That’s the moment. When Paul makes clear to the Corinthians that the question for Christian discipleship, for trying to follow the way of Jesus? Is never merely about taking refuge in the simple yes or no of whether or not one CAN. As though one’s responsibility ends at the edges of one’s personal space, and it’s just rules and no thinking. 

Because whether we CAN, Paul says to them? Of COURSE we can. In Christ by God’s grace we’re FREE of imagining that it matters one whit to God what we eat or what we drink or what we get up to. We don’t have to earn God’s love or deserve it – it’s just there. We just have it. So all things are lawful. You always CAN.

But, he goes on, not all things are beneficial. All things are lawful. But. Not all things build up. If you're one of the many many people who tends to avoid the writings of the Apostle Paul because they contributed to the entrenching of both misogyny and homophobia in Christianity – they totally did.

But he's ALSO responsible for one of the BEST pieces of Bible teaching we have. All things are lawful, he says, BUT. Not all things are beneficial. All things are lawful BUT. Not all things build up.

And that matters. Living a faithful life in the actual world, Paul reminds the Corinthians, reminds us, means testing our choices about what we do according to both those parameters.

So that the question for a Christian isn’t about can I – all things are lawful – it’s about should I. Because, what effect will this have on those around me. Will it be beneficial? Or will it hurt someone. Will it be helpful? Will it build up my neighbour, other people, my community, the world – or will it tear down?

And sometimes, Paul says to the Corinthians, sometimes the most faithful decision is to intentionally limit your own freedom to do something that you CAN do – because it’ll be better for the people around you if you don’t do it. Because all things are lawful – but not all things build up.

It really is – hilariously, “meat sacrificed to idols” – it really is Paul at his most radical for the 21st century. When our default in western culture, and even as Christian communities, has leaned so far over into making an idol of our own rights and freedoms and individual needs and desires that we’ve forgotten that the actual point of Christian discipleship, of Christian faithfulness, is actually about making the world in general better.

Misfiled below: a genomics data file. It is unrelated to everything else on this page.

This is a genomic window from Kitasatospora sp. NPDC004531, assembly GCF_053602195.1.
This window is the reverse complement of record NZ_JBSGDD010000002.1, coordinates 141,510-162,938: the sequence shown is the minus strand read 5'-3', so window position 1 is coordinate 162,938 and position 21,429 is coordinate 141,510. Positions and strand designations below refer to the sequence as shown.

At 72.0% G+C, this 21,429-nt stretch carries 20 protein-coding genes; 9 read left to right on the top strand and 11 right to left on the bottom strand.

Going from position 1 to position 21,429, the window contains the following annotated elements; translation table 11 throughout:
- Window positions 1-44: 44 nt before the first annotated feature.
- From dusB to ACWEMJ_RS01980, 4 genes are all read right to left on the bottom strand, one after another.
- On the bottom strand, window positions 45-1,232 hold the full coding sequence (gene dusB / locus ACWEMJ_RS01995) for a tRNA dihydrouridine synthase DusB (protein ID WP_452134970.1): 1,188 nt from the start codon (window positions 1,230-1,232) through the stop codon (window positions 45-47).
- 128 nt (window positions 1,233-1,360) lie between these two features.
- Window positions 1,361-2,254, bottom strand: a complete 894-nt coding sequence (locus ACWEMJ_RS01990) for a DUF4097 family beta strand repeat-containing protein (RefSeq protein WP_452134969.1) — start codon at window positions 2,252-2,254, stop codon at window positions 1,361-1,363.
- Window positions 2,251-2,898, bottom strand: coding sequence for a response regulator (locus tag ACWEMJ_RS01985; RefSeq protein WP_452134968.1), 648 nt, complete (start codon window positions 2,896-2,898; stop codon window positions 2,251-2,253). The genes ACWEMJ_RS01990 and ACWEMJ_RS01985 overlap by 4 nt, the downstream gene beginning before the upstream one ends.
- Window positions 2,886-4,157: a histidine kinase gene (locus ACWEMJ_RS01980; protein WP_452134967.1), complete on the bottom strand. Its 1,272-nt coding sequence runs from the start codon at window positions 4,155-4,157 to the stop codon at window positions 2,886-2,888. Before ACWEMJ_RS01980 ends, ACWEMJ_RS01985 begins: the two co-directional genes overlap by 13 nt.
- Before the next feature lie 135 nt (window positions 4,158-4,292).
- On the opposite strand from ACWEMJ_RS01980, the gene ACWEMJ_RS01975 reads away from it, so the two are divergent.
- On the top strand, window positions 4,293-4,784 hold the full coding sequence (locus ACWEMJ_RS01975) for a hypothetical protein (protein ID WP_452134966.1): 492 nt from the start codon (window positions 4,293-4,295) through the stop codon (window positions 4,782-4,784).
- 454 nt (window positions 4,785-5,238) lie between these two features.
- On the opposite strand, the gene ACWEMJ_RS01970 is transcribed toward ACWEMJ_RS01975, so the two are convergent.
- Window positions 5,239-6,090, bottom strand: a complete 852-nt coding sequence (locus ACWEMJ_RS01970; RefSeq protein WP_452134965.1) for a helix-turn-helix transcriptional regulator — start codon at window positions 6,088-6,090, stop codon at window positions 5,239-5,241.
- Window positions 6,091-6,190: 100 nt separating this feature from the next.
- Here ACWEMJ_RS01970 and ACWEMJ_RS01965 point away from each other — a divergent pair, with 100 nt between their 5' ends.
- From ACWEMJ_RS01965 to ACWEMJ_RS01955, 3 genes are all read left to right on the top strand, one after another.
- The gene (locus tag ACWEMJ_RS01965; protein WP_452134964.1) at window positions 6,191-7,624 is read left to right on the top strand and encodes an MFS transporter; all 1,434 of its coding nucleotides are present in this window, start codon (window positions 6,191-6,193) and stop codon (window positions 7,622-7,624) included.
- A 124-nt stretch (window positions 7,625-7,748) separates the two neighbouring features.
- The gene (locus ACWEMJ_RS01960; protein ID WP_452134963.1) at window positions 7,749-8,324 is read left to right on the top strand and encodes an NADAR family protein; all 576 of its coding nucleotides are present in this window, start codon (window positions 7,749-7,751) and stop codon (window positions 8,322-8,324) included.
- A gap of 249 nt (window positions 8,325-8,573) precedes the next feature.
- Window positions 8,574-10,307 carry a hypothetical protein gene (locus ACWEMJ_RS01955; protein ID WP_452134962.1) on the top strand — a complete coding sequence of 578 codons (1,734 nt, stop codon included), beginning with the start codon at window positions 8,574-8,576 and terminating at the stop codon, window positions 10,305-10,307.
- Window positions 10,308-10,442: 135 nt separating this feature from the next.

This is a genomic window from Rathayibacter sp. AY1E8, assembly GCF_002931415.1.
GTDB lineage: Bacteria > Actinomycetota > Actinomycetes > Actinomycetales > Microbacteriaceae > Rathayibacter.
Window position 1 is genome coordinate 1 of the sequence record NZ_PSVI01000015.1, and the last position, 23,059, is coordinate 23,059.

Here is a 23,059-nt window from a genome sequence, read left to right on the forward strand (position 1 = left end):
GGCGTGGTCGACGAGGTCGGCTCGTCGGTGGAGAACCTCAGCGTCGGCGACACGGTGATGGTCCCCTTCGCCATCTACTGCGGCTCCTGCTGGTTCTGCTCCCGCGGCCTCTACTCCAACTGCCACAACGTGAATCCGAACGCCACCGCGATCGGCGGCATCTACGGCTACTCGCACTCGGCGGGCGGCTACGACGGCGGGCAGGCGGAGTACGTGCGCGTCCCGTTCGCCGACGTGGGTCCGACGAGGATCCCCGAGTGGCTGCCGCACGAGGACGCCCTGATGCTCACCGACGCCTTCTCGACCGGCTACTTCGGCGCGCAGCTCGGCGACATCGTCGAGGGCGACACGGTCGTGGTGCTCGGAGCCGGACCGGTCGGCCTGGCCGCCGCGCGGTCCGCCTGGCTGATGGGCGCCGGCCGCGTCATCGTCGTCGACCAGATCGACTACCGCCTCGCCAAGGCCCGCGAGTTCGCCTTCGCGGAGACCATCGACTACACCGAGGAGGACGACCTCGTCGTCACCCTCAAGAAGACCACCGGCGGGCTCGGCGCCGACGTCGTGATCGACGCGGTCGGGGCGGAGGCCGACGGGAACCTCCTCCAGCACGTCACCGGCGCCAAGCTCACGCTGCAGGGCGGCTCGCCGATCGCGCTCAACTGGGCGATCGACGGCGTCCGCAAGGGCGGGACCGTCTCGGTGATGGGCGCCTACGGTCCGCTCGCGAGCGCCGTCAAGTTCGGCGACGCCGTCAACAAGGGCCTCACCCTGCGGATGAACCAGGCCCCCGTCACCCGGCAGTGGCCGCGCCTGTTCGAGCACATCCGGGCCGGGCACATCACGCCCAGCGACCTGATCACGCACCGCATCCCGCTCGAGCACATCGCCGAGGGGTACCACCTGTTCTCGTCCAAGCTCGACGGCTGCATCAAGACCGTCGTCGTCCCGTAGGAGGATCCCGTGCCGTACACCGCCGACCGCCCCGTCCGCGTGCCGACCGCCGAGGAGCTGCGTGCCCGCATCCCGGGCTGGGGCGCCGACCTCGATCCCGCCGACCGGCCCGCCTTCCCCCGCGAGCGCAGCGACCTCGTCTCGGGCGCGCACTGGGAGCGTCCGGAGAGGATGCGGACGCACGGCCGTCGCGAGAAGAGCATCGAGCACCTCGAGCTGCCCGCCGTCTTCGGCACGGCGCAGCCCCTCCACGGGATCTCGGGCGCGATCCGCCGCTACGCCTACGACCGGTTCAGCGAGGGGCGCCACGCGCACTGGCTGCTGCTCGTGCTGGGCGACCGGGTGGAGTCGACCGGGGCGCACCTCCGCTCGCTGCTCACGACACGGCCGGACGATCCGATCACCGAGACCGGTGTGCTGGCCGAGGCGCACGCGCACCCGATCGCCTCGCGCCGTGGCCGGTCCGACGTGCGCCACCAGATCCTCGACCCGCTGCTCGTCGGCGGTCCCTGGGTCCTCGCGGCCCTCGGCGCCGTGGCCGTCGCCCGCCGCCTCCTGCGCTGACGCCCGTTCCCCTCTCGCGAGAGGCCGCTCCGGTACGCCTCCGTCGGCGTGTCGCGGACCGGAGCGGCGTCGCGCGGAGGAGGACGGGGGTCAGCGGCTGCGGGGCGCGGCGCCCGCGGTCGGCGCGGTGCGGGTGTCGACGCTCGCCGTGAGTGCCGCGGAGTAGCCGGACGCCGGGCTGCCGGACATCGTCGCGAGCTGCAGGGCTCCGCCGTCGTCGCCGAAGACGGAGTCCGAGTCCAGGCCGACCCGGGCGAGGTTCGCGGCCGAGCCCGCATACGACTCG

Acting not merely in favour of ourselves and our own best interest – but instead building up the community around us. Sometimes even, in fact, by putting what’s best for somebody else – or even what's more broadly beneficial in the grand scheme of things -- intentionally ahead of what might be best for us.

It’s an orientation that’s fallen out of fashion so egregiously in our wider culture at this point that I probably don't even have to mention the whole anti-masking thing that's like the perfect example. That fortunately, for the most part, we're only having to observe from a distance. 

Which I'd like to imagine is us being a bit intentionally countercultural – as opposed to just us being aware that the person whose life we might be putting at risk, there's a real good chance that we know them.

But I'm not sure that Paul would really get fussy about the motivational details. Even if our impulses might be driven in part by awareness of our interconnectedness here, they still do serve to support an essential orientation that isn't about what we CAN do, but is instead about what we SHOULD do.

It's the orientation to lean into, as people of faith. Meat sacrificed to idols? Not a thing. But masking and distancing? Leaving the oil in the ground? Allowing little huts on public land? Shopping local? All Paul's rattling on about idol meat could hardly be more relevant. Amen.